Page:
Applying the standard Cognitive Behavioral Therapy (CBT) model could present challenges when working with terminal cancer patients. CBT has generally targeted unrealistic fears and worries in otherwise healthy people with clinically significant anxiety symptoms (Greer, Park, Prigerson & Safren, 2010). The traditional CBT model typically does not sufficiently address negative thought patterns among cancer patients that are rational, but nonetheless intrusive and distressing, such as concerns about cancer-related pain, disability and death, as well as management of multiple stressors, changes in functional status and intense medical treatments (Greer, Park, Prigerson & Safren, 2010). Using CBT with terminal cancer patients may present a challenge because some level of adverse thought is expected due to the diagnosis of a terminal illness. When a client is facing death, it may come off as
Carla A behavior intervention plan (BIP) is a plan that’s designed to teach reward positive behaviors. This can help prevent for stop problem behaviors in school. The BIP is based on the results of the FBA. The BIP describes the problem behavior, the reason the behavior occurs and the intervention strategies that will address the problem behavior. A BIP can help a child to learn problem solving skills and find better ways to respond in a situation.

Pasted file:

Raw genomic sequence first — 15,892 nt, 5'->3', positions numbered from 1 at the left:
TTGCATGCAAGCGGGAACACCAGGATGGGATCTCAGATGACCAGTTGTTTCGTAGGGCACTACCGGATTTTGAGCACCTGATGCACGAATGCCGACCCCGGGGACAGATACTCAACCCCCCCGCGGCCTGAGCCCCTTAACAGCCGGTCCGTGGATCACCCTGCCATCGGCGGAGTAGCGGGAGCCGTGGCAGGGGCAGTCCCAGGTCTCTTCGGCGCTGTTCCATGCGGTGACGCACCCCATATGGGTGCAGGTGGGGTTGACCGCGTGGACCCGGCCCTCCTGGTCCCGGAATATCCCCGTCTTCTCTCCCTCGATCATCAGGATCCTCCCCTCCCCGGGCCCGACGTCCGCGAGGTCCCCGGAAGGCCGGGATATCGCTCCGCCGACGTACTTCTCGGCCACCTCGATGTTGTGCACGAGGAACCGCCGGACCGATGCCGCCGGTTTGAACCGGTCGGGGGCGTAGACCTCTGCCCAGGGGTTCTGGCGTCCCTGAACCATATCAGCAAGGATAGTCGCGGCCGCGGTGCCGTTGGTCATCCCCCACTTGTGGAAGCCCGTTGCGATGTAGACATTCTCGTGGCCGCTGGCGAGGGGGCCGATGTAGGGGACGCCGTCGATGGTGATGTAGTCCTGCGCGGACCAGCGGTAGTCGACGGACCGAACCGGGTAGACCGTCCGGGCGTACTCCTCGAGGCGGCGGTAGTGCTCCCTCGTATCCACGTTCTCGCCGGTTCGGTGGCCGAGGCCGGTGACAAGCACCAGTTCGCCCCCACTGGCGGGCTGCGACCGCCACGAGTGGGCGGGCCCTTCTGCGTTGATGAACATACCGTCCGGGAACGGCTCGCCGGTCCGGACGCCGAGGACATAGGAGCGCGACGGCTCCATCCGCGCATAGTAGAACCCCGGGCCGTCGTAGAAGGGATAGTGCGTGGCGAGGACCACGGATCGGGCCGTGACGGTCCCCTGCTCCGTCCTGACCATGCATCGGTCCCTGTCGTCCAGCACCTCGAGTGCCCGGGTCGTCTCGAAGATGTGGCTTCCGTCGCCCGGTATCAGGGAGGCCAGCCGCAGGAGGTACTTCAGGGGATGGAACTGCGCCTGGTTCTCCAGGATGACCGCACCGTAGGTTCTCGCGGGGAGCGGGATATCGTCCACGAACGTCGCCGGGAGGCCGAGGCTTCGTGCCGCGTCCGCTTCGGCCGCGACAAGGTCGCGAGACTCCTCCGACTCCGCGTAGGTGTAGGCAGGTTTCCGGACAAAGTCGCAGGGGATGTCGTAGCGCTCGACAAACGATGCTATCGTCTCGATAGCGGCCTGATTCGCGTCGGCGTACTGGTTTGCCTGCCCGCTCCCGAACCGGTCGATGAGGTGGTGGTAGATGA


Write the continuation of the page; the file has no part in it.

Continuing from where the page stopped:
1. What features best characterize a behavioral approach to clinical problems? Behavior therapy is based on the assumptions that clinical problems should be addressed using assessment and treatment techniques that have empirical support and are based on established principles from experimental psychology. Clinical work tends to align itself with the study of human behavior for example: highly diversified field, scientific emphasis, de-emphasis of inferred variables origins, classical conditioning, learning theory and systemic desensitization procedures. Systemic desensitization procedures have to do with history of problem, determining treatment, assessing appropriateness, briefing the patient, relaxation training, and development of anxiety hierarchy and operant tradition 2.
PROCEDURES TO ESTABLISH NEW BEHAVIOR In behavior modification, we use a lot of techniques to replace undesirable behaviors with more desirable one. Shaping is a behavior modification technique that is used in everyday situations. It can help a person overcome the fear of spiders or institute potty training to toddlers or animals. Shaping is defined as the differential reinforcement of successive approximations of a target behavior until the person exhibits the target behavior.